In today’s Gospel, we are presented with a powerful narrative of a man afflicted with leprosy, an outcast from society, who approaches Jesus with a humble plea, saying, “If you wish, you can make me clean.” As we delve into this passage, let us explore the profound attitudes of humility and trust displayed by this leper, drawing inspiration for our own prayer lives.

Firstly, the leper exhibits an extraordinary sense of humility. “Kneeling down, he begged him,” revealing an attitude of profound respect. In our own worship, we can draw parallels to the humility expressed through kneeling, such as during the Consecration in the Mass and genuflecting before the Blessed Sacrament. This man acknowledged the greatness of the One before him, recognizing the need for reverence in the presence of the Divine.

Moreover, this man demonstrated a deep awareness of his infirmity. Realizing he could not cure himself, he humbly admitted his need for help. This acknowledgment of vulnerability and dependence is a crucial aspect of humility, reminding us that true healing often begins with an honest recognition of our limitations.

The leper’s humility is further evident in the manner in which he “begged” for healing. Unlike a demand or entitlement, his plea was a humble request, acknowledging that healing is not a right but a freely given gift. This posture of humility demonstrates a surrender of pride, opening the door to the mercy of Jesus.

Secondly, the leper has an attitude of trust. This attitude shines through in his acknowledgment of the authority and power of Jesus. Beyond a demonstration of respect, this acknowledgment signifies a profound faith in the power of Christ and, ultimately, in His Divinity. The leper recognizes Jesus not merely as a healer but as the source of true cleansing and restoration.

Moreover, the leper’s trust is evident in the fact that he doesn’t approach Jesus with a demand for healing as a right but places himself entirely at the mercy of Jesus. His plea is not presumptuous; instead, it is a beautiful acknowledgment of Jesus’ sovereignty over his life. In embracing this attitude of surrender, the leper displays a deep trust in the wisdom and benevolence of Jesus.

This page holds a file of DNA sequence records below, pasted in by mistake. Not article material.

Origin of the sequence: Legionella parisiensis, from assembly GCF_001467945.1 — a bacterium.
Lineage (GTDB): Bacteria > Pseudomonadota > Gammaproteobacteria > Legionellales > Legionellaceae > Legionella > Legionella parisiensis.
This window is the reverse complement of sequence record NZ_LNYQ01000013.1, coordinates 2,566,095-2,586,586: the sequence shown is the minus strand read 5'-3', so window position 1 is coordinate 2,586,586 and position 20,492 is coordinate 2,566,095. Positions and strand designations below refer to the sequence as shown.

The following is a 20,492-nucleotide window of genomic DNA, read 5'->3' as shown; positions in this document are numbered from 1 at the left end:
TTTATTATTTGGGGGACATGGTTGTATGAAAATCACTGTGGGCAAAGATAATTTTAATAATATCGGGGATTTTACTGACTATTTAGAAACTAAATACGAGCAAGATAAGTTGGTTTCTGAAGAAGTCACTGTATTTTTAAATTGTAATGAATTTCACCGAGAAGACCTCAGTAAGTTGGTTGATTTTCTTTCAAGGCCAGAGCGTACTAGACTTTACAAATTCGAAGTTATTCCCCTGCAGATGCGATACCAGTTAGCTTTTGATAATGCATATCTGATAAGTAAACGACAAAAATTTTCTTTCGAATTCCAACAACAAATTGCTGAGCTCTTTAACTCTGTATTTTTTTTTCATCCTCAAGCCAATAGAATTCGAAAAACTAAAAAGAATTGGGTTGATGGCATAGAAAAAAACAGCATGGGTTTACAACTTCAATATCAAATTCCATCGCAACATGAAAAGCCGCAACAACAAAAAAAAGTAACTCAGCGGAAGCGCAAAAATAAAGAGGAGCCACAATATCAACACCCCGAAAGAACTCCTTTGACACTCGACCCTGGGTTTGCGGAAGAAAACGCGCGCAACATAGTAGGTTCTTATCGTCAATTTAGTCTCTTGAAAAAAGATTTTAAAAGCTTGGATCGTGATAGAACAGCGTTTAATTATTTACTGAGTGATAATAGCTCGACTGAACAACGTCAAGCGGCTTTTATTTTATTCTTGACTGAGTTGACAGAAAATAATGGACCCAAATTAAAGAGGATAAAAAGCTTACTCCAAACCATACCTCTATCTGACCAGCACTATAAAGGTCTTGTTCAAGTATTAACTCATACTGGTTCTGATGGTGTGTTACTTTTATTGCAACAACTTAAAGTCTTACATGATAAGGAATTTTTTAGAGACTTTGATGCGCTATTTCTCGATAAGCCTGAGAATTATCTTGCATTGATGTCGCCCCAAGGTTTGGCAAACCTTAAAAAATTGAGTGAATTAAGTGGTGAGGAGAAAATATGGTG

Furthermore, the leper’s trust is highlighted in his recognition that the decision rests entirely with Jesus – “If you wish.” This acknowledgment that healing is subject to the divine will is crucial in our own prayer lives. It reflects an understanding that God, in His infinite wisdom, knows what is best for us, and our trust lies in His sovereign plan, even when it may not align with our immediate desires.

In conclusion, as we reflect on the leper’s humility and trust, let us strive to incorporate these attitudes into our own prayer lives.

Let’s always start our prayer with an act of humility, a recognition of our smallness, our need for healing, and an awareness of God’s greatness. But, at the same time, let us approach the Lord with great trust in his power, surrendering to his Divine Will, putting ourselves in his loving arms, telling him, “Lord, if you wish, you can make me clean.”

Finally, if this is a good disposition for prayer, it is also an excellent disposition for the reception of the Sacraments. In my experience, this is a beautiful way of receiving Holy Communion. As we walk today towards the Priest to receive our Lord, let us repeat with the leper, with humility and trust, “if you wish, you can make me clean.” Then, the Lord will pour his mercy on us, and we will hear the blessed words, “I do will it. Be made clean.”

Feb 11 – Sixth Sunday in Ordinary Time